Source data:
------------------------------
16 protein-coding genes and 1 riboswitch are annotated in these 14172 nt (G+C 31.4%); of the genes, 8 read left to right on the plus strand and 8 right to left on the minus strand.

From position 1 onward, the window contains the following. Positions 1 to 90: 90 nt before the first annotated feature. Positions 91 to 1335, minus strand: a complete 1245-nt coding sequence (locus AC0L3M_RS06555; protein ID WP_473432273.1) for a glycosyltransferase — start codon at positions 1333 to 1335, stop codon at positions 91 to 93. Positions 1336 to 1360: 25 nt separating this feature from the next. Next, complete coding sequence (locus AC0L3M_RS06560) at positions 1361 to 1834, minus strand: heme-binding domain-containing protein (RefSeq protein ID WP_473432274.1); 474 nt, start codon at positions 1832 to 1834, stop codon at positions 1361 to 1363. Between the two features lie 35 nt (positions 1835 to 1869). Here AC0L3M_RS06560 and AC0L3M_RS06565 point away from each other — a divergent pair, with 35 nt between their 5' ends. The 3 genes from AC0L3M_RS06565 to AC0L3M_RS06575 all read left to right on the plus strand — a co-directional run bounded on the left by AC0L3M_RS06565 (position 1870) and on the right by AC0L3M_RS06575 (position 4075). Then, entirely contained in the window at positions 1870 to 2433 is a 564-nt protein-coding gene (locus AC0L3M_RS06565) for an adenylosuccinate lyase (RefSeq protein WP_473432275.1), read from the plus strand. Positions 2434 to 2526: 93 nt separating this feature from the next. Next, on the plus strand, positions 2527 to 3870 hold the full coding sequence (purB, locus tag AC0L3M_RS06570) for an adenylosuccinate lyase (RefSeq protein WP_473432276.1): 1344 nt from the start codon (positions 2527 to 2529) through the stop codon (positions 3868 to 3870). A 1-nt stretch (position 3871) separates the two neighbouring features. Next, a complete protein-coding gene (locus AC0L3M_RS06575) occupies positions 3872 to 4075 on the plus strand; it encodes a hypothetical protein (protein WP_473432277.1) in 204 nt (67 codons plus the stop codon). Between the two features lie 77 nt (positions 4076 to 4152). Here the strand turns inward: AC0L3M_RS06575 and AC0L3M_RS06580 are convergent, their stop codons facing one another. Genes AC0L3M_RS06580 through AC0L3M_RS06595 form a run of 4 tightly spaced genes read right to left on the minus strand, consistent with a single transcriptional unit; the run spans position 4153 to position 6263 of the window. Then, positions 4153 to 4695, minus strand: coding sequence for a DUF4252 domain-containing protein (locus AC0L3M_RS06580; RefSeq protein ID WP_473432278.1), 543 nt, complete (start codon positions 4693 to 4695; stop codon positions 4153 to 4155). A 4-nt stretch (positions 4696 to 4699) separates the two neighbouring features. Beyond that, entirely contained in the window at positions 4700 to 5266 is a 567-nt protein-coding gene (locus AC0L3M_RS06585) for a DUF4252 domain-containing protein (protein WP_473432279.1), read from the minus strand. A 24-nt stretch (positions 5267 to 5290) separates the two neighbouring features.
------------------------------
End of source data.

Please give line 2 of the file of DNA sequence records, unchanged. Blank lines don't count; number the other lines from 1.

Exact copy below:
From position 1 onward, the window contains the following. Positions 1 to 90: 90 nt before the first annotated feature. Positions 91 to 1335, minus strand: a complete 1245-nt coding sequence (locus AC0L3M_RS06555; protein ID WP_473432273.1) for a glycosyltransferase — start codon at positions 1333 to 1335, stop codon at positions 91 to 93. Positions 1336 to 1360: 25 nt separating this feature from the next. Next, complete coding sequence (locus AC0L3M_RS06560) at positions 1361 to 1834, minus strand: heme-binding domain-containing protein (RefSeq protein ID WP_473432274.1); 474 nt, start codon at positions 1832 to 1834, stop codon at positions 1361 to 1363. Between the two features lie 35 nt (positions 1835 to 1869). Here AC0L3M_RS06560 and AC0L3M_RS06565 point away from each other — a divergent pair, with 35 nt between their 5' ends. The 3 genes from AC0L3M_RS06565 to AC0L3M_RS06575 all read left to right on the plus strand — a co-directional run bounded on the left by AC0L3M_RS06565 (position 1870) and on the right by AC0L3M_RS06575 (position 4075). Then, entirely contained in the window at positions 1870 to 2433 is a 564-nt protein-coding gene (locus AC0L3M_RS06565) for an adenylosuccinate lyase (RefSeq protein WP_473432275.1), read from the plus strand. Positions 2434 to 2526: 93 nt separating this feature from the next. Next, on the plus strand, positions 2527 to 3870 hold the full coding sequence (purB, locus tag AC0L3M_RS06570) for an adenylosuccinate lyase (RefSeq protein WP_473432276.1): 1344 nt from the start codon (positions 2527 to 2529) through the stop codon (positions 3868 to 3870). A 1-nt stretch (position 3871) separates the two neighbouring features. Next, a complete protein-coding gene (locus AC0L3M_RS06575) occupies positions 3872 to 4075 on the plus strand; it encodes a hypothetical protein (protein WP_473432277.1) in 204 nt (67 codons plus the stop codon). Between the two features lie 77 nt (positions 4076 to 4152). Here the strand turns inward: AC0L3M_RS06575 and AC0L3M_RS06580 are convergent, their stop codons facing one another. Genes AC0L3M_RS06580 through AC0L3M_RS06595 form a run of 4 tightly spaced genes read right to left on the minus strand, consistent with a single transcriptional unit; the run spans position 4153 to position 6263 of the window. Then, positions 4153 to 4695, minus strand: coding sequence for a DUF4252 domain-containing protein (locus AC0L3M_RS06580; RefSeq protein ID WP_473432278.1), 543 nt, complete (start codon positions 4693 to 4695; stop codon positions 4153 to 4155). A 4-nt stretch (positions 4696 to 4699) separates the two neighbouring features. Beyond that, entirely contained in the window at positions 4700 to 5266 is a 567-nt protein-coding gene (locus AC0L3M_RS06585) for a DUF4252 domain-containing protein (protein WP_473432279.1), read from the minus strand. A 24-nt stretch (positions 5267 to 5290) separates the two neighbouring features.